Kirb Your Enthusiasm (9)
By: Annie Nocenti | Categories: Popular, Read-outs

Ninth in a series of posts, each one analyzing a single panel from a Jack Kirby-drawn comic book.

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I didn’t read superhero comics until I answered an ad in The Village Voice and got a job making them. The comic art I was most familiar with was Roy Lichtenstein’s blow-ups of cool microscopic dot matrices that abstracted a lipstick kiss into a macroscopic hum. I saw Spider-Man on a plastic cup through the pop-art lens of Warhol’s Campell’s Soup can.

Strolling into Marvel in 1983 I fell in love with the suddenness of a slip on a banana peel. I began to live and breathe comics, brainstorming storylines, writing and editing a dozen comics a month, sending out cheery letters to fans on Incredible Hulk stationery, dashing off “No Prizes” on Captain America postcards. Yet I could never shake the feeling that I was an imposter. True Believers started reading comics young, shared the helix of twin saplings entwining early, a genetic bonding I missed by arriving so late to the party. When I wrote comics, I cycled my private obsessions though the sieve of the form. The conventions and compulsions of superhero comics, especially the need to escalate and resolve conflict with a fight, were tumors in my stories: misshapen lumps, things I did but never believed in.

So I have no nostalgia for old comics, no deep childhood resonance. When I became the editor of The X-Men in ’84, like a good girl doing her homework, I read their 1960s origin issues and discovered Jack Kirby. It was like finding the bones of the beast that had determined the path of an entire civilization.

Kirby’s zany explosive power is so barely contained by the panel grids that they function more as prison bars, a girdle on a fat lady. His line has muscle; his characters look as if they have fuses up their butts, or were just shot out of a cannon. His art is at once scrappy and cosmic, each panel a firecracker, as if he was searching for a new frontier to bust out of, while exciting the eyes. There is a madness, a madness of needing more space; Kirby really should have been a mural painter filling the vast interior domes of cathedrals with manic figurations.

Comic panels are designed to control the musicality of the eyes. Pause, then move on. Pause, move on. Go deep, trip on by. Which is why, when flipping through X-Men #8 (November 1964) my eye stopped on a certain panel. Here the design broke, compelled me to gaze longer.

It seems like an incidental panel, just a necessary transitional moment in a bigger fisticuffs storyline. Angel is pure speedline, swooping in and hovering, the pause before confronting a villain. But what could have been a boring exposition panel is made strange and sensitive by the forefront prominence of a jacket draped casually on a fire hydrant. The direction of Unus’s gaze, the placement of Angel’s hover, even the cityscape background… there are visual indicators in the sweep of the lines that suggest that Kirby wanted the reader’s eye to be drawn to rest on that peculiar, anthropomorphized hydrant. I can’t help but wonder why… was this panel an accident, the focus on the hydrant a mistake made during the blur of a 12-hour drawing marathon? Or self-bemusement on the part of Kirby? It’s a tableau that contains a dance of tenderness, power and curiosity. One of the many gentle, ineffable things that a lover does by happenstance on the way to becoming beloved.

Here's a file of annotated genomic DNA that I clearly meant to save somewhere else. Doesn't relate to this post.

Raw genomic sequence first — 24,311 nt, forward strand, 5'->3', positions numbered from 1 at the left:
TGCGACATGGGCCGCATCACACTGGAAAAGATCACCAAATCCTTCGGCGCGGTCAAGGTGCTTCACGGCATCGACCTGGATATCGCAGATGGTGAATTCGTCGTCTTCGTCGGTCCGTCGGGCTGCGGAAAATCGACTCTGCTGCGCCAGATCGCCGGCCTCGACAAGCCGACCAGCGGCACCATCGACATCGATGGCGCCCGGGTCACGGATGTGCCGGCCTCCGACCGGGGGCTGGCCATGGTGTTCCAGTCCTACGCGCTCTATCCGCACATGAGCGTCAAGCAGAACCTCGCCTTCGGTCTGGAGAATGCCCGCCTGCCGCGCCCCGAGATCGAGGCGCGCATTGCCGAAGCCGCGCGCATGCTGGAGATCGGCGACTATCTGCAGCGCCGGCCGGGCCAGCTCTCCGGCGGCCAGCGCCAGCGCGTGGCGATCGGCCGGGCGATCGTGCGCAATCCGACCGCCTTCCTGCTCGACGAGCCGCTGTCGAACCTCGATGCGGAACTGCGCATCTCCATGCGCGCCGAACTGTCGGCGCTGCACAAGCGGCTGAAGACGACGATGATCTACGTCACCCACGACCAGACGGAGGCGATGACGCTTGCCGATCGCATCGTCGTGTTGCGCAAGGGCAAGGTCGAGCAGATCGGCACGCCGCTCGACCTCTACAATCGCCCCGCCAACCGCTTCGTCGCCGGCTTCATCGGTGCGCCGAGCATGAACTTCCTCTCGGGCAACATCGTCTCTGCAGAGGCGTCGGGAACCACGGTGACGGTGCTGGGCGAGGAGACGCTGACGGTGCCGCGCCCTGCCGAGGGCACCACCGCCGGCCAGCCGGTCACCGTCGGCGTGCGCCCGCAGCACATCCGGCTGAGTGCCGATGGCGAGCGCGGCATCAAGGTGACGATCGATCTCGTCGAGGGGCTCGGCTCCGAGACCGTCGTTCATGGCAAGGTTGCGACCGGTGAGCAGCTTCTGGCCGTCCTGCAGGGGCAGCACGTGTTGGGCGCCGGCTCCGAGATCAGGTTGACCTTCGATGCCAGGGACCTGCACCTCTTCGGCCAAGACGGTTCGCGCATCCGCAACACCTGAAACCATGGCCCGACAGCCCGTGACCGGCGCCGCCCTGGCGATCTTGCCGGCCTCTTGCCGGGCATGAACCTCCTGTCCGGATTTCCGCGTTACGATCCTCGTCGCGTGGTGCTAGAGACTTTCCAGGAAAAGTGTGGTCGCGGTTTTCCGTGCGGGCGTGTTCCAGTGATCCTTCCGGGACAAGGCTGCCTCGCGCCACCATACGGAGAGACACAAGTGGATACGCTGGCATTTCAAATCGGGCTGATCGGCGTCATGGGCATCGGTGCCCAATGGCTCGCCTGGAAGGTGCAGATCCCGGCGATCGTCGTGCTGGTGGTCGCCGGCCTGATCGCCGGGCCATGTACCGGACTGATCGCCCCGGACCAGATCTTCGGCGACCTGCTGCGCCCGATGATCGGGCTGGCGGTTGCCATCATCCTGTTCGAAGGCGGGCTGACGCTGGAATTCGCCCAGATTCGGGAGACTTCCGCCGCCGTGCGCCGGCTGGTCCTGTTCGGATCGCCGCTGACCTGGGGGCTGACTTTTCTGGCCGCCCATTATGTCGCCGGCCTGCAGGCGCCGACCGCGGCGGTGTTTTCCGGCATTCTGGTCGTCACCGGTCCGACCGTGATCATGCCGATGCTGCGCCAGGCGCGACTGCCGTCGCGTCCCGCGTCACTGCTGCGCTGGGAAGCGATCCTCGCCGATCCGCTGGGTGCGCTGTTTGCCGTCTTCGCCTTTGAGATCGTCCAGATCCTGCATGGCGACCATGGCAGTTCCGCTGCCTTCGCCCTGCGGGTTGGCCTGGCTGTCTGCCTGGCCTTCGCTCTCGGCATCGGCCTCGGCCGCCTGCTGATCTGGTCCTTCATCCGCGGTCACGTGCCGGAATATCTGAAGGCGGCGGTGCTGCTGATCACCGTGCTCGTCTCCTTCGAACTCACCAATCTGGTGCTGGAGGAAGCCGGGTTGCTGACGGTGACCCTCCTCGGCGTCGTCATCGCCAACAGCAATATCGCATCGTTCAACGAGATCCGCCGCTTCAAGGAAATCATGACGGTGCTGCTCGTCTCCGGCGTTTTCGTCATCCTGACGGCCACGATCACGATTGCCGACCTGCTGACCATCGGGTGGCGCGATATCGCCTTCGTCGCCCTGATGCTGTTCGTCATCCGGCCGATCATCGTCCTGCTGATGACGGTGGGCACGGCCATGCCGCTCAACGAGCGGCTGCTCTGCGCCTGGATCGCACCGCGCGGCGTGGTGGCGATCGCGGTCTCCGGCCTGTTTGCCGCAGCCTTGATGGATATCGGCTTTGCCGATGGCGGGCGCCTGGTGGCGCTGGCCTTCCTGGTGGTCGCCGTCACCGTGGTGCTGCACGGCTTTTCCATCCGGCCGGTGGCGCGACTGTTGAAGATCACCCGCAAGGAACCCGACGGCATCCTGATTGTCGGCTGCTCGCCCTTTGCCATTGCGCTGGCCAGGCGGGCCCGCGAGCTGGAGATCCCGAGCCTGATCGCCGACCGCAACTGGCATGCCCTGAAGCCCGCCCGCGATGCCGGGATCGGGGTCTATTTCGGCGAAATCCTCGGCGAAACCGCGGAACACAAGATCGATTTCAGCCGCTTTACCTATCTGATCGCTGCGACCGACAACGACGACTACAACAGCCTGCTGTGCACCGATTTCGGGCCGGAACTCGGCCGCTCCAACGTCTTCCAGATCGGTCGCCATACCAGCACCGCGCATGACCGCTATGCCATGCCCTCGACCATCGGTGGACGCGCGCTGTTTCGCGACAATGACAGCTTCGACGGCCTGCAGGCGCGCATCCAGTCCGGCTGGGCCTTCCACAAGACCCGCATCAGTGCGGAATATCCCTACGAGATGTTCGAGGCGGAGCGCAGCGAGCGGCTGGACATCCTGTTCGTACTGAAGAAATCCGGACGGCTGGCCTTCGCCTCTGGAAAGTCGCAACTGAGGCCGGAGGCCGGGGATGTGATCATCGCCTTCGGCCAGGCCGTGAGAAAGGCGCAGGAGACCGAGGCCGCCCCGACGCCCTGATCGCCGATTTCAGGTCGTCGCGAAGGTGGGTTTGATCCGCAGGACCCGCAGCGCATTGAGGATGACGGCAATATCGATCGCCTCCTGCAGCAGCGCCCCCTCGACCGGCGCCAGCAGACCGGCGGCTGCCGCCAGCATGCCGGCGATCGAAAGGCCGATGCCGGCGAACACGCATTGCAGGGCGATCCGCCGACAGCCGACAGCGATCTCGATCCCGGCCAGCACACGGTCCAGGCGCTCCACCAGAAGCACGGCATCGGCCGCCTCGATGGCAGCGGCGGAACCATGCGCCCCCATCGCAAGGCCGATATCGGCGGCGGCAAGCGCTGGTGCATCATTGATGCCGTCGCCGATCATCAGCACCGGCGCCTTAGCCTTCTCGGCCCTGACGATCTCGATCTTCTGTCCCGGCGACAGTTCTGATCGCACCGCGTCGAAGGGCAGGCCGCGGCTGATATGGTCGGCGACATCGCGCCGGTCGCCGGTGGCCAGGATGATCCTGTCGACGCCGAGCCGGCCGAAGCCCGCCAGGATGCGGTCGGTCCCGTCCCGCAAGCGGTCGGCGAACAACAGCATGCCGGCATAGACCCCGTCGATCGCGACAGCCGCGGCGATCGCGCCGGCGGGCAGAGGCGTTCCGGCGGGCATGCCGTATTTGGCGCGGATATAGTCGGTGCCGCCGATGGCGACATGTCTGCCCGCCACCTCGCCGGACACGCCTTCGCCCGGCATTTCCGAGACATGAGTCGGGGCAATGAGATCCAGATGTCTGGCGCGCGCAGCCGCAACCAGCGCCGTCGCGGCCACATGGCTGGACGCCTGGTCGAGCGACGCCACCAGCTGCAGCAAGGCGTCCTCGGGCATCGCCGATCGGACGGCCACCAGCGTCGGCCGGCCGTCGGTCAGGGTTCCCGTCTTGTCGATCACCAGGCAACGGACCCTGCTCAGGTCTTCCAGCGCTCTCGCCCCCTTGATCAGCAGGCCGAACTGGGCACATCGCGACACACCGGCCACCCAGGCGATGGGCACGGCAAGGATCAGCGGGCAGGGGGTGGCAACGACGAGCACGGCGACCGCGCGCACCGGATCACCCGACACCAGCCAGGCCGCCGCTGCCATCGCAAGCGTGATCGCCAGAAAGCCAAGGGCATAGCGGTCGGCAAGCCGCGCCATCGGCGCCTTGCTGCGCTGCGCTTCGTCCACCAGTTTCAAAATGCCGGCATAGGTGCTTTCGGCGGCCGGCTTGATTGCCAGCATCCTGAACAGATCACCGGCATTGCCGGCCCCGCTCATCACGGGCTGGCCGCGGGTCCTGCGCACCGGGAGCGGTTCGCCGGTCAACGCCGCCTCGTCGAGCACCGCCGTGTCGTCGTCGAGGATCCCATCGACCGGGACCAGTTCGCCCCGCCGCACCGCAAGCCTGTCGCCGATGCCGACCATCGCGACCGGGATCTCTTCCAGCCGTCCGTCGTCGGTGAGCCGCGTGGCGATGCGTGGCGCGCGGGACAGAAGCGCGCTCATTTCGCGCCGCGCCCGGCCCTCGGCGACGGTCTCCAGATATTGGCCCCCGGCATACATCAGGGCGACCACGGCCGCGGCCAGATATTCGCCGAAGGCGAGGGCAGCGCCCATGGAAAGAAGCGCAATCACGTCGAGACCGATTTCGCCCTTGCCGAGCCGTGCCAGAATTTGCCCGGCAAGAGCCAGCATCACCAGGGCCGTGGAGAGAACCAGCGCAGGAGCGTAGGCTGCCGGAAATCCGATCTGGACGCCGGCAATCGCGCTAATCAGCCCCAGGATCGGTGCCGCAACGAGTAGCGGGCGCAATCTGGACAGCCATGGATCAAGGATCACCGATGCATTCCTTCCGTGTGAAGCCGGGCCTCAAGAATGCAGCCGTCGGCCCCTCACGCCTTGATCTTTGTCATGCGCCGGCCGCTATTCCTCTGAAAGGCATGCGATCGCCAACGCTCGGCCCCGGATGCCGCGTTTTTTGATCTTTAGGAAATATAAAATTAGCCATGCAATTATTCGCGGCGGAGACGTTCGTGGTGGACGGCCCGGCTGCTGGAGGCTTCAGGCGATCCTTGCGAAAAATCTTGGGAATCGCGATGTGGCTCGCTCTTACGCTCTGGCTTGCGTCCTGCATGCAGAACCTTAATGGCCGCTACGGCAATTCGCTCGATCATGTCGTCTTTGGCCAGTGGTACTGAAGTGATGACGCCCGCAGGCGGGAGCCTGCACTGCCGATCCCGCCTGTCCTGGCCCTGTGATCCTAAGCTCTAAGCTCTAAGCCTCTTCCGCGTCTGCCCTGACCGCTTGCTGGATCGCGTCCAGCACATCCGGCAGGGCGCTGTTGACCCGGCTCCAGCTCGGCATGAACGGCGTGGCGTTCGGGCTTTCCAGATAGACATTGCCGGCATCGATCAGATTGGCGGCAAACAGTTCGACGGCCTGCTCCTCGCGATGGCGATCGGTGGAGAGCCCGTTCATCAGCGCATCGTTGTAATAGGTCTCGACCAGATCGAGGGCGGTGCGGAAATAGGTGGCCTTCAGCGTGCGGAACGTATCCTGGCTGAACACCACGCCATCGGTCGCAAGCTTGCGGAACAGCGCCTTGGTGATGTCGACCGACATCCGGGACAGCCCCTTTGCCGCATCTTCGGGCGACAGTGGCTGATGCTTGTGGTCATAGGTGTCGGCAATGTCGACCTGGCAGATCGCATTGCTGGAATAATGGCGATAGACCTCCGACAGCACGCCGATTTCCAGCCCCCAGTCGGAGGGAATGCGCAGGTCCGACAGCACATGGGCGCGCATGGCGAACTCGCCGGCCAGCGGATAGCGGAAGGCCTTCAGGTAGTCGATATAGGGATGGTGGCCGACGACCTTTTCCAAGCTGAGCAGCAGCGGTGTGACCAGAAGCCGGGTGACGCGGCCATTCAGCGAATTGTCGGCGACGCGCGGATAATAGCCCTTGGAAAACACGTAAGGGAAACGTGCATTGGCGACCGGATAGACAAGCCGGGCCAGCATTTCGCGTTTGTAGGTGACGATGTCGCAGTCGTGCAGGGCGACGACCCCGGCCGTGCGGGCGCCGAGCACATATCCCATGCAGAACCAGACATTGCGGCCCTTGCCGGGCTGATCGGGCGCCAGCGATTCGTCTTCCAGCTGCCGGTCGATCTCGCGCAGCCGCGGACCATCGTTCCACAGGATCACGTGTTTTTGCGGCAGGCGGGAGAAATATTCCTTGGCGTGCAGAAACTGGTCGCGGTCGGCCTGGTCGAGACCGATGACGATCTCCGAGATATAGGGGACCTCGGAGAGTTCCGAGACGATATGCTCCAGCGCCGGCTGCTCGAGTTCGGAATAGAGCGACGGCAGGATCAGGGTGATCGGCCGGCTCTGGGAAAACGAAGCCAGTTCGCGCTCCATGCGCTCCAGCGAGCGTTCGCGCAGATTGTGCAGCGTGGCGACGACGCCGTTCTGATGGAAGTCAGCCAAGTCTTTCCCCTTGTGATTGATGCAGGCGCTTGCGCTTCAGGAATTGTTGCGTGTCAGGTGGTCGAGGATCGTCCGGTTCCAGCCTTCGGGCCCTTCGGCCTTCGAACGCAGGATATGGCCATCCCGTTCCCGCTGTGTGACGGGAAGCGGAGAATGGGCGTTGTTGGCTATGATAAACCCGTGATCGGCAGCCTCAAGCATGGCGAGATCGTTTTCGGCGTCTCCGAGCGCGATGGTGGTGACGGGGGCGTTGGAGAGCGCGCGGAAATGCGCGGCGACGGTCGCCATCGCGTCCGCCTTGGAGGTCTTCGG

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CHECK OUT “Cosmic Debris: Kirby in the ’70s,” a series running in tandem with “Kirb Your Enthusiasm” at the 4CP gallery of comic book details | Kirby cutaways and diagrams collected at the Comic Book Cartography gallery | Joe Alterio’s Cablegate Comix and HiLobrow posts about comics and cartoonists, and science fiction | The Jack Kirby Chronology | scans of rare 1940-50s Kirby comics at the Digital Comic Museum | Joshua Glenn on the New Gods generation

POSTS IN THIS SERIES: Douglas Rushkoff on THE ETERNALS | John Hilgart on BLACK MAGIC | Gary Panter on DEMON | Dan Nadel on OMAC | Deb Chachra on CAPTAIN AMERICA | Mark Frauenfelder on KAMANDI | Jason Grote on MACHINE MAN | Ben Greenman on SANDMAN | Annie Nocenti on THE X-MEN | Greg Rowland on THE FANTASTIC FOUR | Joshua Glenn on TALES TO ASTONISH | Lynn Peril on YOUNG LOVE | Jim Shepard on STRANGE TALES | David Smay on MISTER MIRACLE | Joe Alterio on BLACK PANTHER | Sean Howe on THOR | Mark Newgarden on JIMMY OLSEN | Dean Haspiel on DEVIL DINOSAUR | Matthew Specktor on THE AVENGERS | Terese Svoboda on TALES OF SUSPENSE | Matthew Wells on THE NEW GODS | Toni Schlesinger on REAL CLUE | Josh Kramer on THE FOREVER PEOPLE | Glen David Gold on JOURNEY INTO MYSTERY | Douglas Wolk on 2001: A SPACE ODYSSEY | MORE EXEGETICAL COMMENTARIES: Joshua Glenn on Kirby’s Radium Age Sci-Fi Influences | Chris Lanier on Kirby vs. Kubrick | Scott Edelman recalls when the FF walked among us | Adam McGovern is haunted by a panel from THE NEW GODS | Matt Seneca studies the sensuality of Kirby’s women | Danny Fingeroth figgers out The Thing |

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Annie Nocenti is a journalist and screenwriter. She shot two films in Baluchistan, taught film in Haiti, and currently does bootcamp filmmaking workshops.